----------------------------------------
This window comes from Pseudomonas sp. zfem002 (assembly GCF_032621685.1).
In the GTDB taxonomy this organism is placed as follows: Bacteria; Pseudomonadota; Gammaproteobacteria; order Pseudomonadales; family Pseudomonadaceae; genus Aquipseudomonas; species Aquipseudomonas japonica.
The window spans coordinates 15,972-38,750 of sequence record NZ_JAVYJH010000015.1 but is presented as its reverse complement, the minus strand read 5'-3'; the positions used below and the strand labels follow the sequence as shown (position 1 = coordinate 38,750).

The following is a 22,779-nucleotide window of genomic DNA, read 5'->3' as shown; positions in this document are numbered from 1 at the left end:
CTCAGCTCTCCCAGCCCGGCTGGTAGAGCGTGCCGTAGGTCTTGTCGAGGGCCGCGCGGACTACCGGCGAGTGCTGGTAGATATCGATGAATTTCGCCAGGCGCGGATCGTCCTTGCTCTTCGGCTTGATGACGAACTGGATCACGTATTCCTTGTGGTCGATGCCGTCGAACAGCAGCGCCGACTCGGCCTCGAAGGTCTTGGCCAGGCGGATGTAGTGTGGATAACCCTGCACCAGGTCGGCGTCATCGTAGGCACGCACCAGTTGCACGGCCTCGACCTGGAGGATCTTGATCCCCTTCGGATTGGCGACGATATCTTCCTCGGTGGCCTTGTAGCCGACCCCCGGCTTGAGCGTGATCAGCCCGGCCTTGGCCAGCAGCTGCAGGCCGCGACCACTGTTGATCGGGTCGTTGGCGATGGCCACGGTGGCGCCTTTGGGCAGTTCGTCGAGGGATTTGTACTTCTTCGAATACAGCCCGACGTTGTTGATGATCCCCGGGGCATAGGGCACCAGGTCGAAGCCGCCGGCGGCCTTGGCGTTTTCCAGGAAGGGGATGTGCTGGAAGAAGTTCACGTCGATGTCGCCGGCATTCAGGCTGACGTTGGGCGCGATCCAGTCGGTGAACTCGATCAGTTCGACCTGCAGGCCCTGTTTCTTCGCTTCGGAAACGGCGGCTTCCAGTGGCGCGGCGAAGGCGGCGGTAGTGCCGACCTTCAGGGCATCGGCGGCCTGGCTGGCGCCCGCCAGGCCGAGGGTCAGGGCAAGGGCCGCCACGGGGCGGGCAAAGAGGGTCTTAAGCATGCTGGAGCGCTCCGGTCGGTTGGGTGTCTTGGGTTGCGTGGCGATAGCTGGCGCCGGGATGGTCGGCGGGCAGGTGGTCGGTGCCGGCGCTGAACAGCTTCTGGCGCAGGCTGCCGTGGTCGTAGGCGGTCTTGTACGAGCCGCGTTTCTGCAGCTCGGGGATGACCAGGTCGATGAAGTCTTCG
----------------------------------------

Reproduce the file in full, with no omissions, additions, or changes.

This window comes from Pseudomonas sp. zfem002 (assembly GCF_032621685.1).
In the GTDB taxonomy this organism is placed as follows: Bacteria; Pseudomonadota; Gammaproteobacteria; order Pseudomonadales; family Pseudomonadaceae; genus Aquipseudomonas; species Aquipseudomonas japonica.
The window spans coordinates 15,972-38,750 of sequence record NZ_JAVYJH010000015.1 but is presented as its reverse complement, the minus strand read 5'-3'; the positions used below and the strand labels follow the sequence as shown (position 1 = coordinate 38,750).

The following is a 22,779-nucleotide window of genomic DNA, read 5'->3' as shown; positions in this document are numbered from 1 at the left end:
CTCAGCTCTCCCAGCCCGGCTGGTAGAGCGTGCCGTAGGTCTTGTCGAGGGCCGCGCGGACTACCGGCGAGTGCTGGTAGATATCGATGAATTTCGCCAGGCGCGGATCGTCCTTGCTCTTCGGCTTGATGACGAACTGGATCACGTATTCCTTGTGGTCGATGCCGTCGAACAGCAGCGCCGACTCGGCCTCGAAGGTCTTGGCCAGGCGGATGTAGTGTGGATAACCCTGCACCAGGTCGGCGTCATCGTAGGCACGCACCAGTTGCACGGCCTCGACCTGGAGGATCTTGATCCCCTTCGGATTGGCGACGATATCTTCCTCGGTGGCCTTGTAGCCGACCCCCGGCTTGAGCGTGATCAGCCCGGCCTTGGCCAGCAGCTGCAGGCCGCGACCACTGTTGATCGGGTCGTTGGCGATGGCCACGGTGGCGCCTTTGGGCAGTTCGTCGAGGGATTTGTACTTCTTCGAATACAGCCCGACGTTGTTGATGATCCCCGGGGCATAGGGCACCAGGTCGAAGCCGCCGGCGGCCTTGGCGTTTTCCAGGAAGGGGATGTGCTGGAAGAAGTTCACGTCGATGTCGCCGGCATTCAGGCTGACGTTGGGCGCGATCCAGTCGGTGAACTCGATCAGTTCGACCTGCAGGCCCTGTTTCTTCGCTTCGGAAACGGCGGCTTCCAGTGGCGCGGCGAAGGCGGCGGTAGTGCCGACCTTCAGGGCATCGGCGGCCTGGCTGGCGCCCGCCAGGCCGAGGGTCAGGGCAAGGGCCGCCACGGGGCGGGCAAAGAGGGTCTTAAGCATGCTGGAGCGCTCCGGTCGGTTGGGTGTCTTGGGTTGCGTGGCGATAGCTGGCGCCGGGATGGTCGGCGGGCAGGTGGTCGGTGCCGGCGCTGAACAGCTTCTGGCGCAGGCTGCCGTGGTCGTAGGCGGTCTTGTACGAGCCGCGTTTCTGCAGCTCGGGGATGACCAGGTCGATGAAGTCTTCG